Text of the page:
Lacey MakerSpace Awarded $1M Federal Grant 

Lacey MakerSpace (LMS) will receive a $1 million grant from the U.S. Department of Commerce’s Economic Development Administration, thanks, in part, to support from U.S. Senator Maria Cantwell, Chair of the Senate Committee on Commerce, Science and Transportation.

In partnership with the Thurston Economic Development Council Center for Business & Innovation (CB&I), the City of Lacey, and Saint Martin’s University, LMS operates as an innovation lab for small business owners, artists, and entrepreneurs in Thurston County and the greater Southern Washington region.

“Most of the federal grant funds are earmarked to purchase advanced fabrication equipment and software and to develop skills-based training programs in high demand by industries in the region,” said Michelle Pope, LMS’s director. Grant funds will be dispersed over three years. Much of the larger fabrication equipment will be purchased later in 2022 as the space needs upgrades in utilities and size.

“This $1 million grant will help spur innovation and support small businesses in South Puget Sound. The Lacey MakerSpace aims to build a diverse entrepreneurial ecosystem that provides local artists, and small businesses access to highly technical fabrication tools and educational resources,” said Cantwell (D-WA), who wrote a letter in August 2020 in support of Lacey MakerSpace’s grant application. “This grant will allow the Lacey MakerSpace to purchase state-of-the-art equipment to continue providing workforce training to help workers and small business owners gain the skills they need to recover from the impacts of the COVID-19 pandemic.”

“The pandemic showed just how overdue investments in our workers and local economies are, which is why I am so glad to see this critical funding go to innovative training programs in Western Washington that will promote job growth, get people back to work, and ensure that we have an economy that works for everyone,” said Senator Patty Murray. “Building back stronger and fairer means prioritizing local workforce development – and I’m going to keep working to secure investments like this one in Washington state’s workers and businesses.”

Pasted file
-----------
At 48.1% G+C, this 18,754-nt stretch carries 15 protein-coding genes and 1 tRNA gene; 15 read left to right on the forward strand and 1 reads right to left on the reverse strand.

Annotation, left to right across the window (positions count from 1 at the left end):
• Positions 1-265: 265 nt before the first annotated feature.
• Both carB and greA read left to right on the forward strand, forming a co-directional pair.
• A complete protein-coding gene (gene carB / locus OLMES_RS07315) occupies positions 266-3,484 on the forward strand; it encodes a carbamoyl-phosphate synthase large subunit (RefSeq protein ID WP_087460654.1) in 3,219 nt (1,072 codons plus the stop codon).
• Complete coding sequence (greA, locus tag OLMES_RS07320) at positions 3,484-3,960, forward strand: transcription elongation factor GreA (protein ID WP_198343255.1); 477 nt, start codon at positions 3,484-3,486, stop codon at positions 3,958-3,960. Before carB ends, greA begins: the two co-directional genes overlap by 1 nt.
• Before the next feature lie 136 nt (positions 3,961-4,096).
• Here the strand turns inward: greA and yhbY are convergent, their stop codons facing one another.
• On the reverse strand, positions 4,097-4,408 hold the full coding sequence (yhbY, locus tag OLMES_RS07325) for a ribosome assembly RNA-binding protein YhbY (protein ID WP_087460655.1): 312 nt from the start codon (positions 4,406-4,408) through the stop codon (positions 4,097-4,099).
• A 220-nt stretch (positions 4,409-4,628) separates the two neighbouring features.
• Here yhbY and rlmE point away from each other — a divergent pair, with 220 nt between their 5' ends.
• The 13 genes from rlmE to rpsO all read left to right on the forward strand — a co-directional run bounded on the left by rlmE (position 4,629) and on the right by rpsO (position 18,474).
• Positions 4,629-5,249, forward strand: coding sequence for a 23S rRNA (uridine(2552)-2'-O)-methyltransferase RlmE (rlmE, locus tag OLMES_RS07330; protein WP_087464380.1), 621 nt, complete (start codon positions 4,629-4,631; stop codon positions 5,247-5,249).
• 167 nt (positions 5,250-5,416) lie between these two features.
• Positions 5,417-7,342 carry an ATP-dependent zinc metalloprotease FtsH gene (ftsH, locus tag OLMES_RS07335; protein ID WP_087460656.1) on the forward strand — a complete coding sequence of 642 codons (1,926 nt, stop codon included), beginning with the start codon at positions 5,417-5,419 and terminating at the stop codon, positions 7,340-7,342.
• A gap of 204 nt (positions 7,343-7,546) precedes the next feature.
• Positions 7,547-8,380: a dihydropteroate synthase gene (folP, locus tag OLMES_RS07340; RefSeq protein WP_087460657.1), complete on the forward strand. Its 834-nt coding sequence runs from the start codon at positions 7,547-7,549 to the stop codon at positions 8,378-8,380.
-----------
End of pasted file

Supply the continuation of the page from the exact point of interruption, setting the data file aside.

“We want to build back better and do it inclusively. It’s why we must invest in workers and families right here in Washington State,” said Congresswoman Marilyn Strickland (WA-10). “Thanks to the work of the US Department of Commerce and the Thurston Economic Development Council, this injection of federal dollars for Lacey MakerSpace will have a meaningful impact on our growing and diverse community to create jobs, support innovation, and expand the base of our economy.”

“We expect to keep growing on two tracks. The first is supporting community members, budding artists, future makers and innovators in learning new skills and the other helping to attract more industry to the region by creating a pool of skilled workers receiving up-to-date training on modern fabrication and technical equipment,” said Pope.

Anyone can participate in Lacey MakerSpace programs by enrolling in a skill-building class or becoming a member, giving users access to over 3,600 square feet of workspace filled with fabrication and prototyping equipment and the support of talented staff to help bring ideas into reality.

Classes regularly offered include woodworking, welding and CNC fabrication, 3-D printing and design, laser engraving, stained-glass construction, resin molding and more. LMS is raising funds separately to make utility upgrades required for the added equipment and extend hours of access and increase quality programming, work not covered by the grant.

According to Pope, this award is a result of the intense and committed partnerships – all focused on supporting our region, our employers and communities.